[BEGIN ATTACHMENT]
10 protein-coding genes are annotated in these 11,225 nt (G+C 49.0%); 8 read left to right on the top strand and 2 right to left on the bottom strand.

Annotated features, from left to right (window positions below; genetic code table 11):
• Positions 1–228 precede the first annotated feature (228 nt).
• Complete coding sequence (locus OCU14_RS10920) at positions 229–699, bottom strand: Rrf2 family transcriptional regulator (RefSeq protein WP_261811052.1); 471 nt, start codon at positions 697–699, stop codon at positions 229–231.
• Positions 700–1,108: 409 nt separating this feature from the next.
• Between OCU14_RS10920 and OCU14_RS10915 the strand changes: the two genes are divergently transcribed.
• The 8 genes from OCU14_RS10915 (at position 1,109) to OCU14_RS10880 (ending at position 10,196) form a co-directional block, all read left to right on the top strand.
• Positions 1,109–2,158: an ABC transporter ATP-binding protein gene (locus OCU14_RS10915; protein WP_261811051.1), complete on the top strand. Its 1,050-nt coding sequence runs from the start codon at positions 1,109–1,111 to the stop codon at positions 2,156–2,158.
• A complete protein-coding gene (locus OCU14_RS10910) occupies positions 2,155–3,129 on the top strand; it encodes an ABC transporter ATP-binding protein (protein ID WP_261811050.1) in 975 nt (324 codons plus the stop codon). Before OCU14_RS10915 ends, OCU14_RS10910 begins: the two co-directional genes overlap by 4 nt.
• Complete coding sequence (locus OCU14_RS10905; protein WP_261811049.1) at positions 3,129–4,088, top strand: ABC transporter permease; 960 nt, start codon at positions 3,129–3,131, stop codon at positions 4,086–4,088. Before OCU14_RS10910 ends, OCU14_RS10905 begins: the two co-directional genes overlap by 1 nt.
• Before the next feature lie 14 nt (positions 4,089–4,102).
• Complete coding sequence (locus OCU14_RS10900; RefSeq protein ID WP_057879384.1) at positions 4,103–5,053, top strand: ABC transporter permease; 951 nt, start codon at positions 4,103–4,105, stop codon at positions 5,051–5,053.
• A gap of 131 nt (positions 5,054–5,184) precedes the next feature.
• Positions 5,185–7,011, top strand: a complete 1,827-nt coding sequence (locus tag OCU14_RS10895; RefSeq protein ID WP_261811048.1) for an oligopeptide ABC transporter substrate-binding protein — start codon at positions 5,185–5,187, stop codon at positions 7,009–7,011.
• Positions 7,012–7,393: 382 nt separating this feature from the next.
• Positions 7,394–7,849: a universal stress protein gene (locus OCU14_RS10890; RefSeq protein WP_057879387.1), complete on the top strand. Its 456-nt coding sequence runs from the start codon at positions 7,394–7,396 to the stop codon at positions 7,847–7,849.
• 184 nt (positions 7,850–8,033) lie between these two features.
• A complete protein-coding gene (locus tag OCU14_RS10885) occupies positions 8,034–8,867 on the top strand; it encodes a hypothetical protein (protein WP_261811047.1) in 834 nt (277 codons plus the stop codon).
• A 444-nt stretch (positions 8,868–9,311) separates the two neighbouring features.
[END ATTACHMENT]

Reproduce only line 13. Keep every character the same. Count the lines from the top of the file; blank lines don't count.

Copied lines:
• A gap of 131 nt (positions 5,054–5,184) precedes the next feature.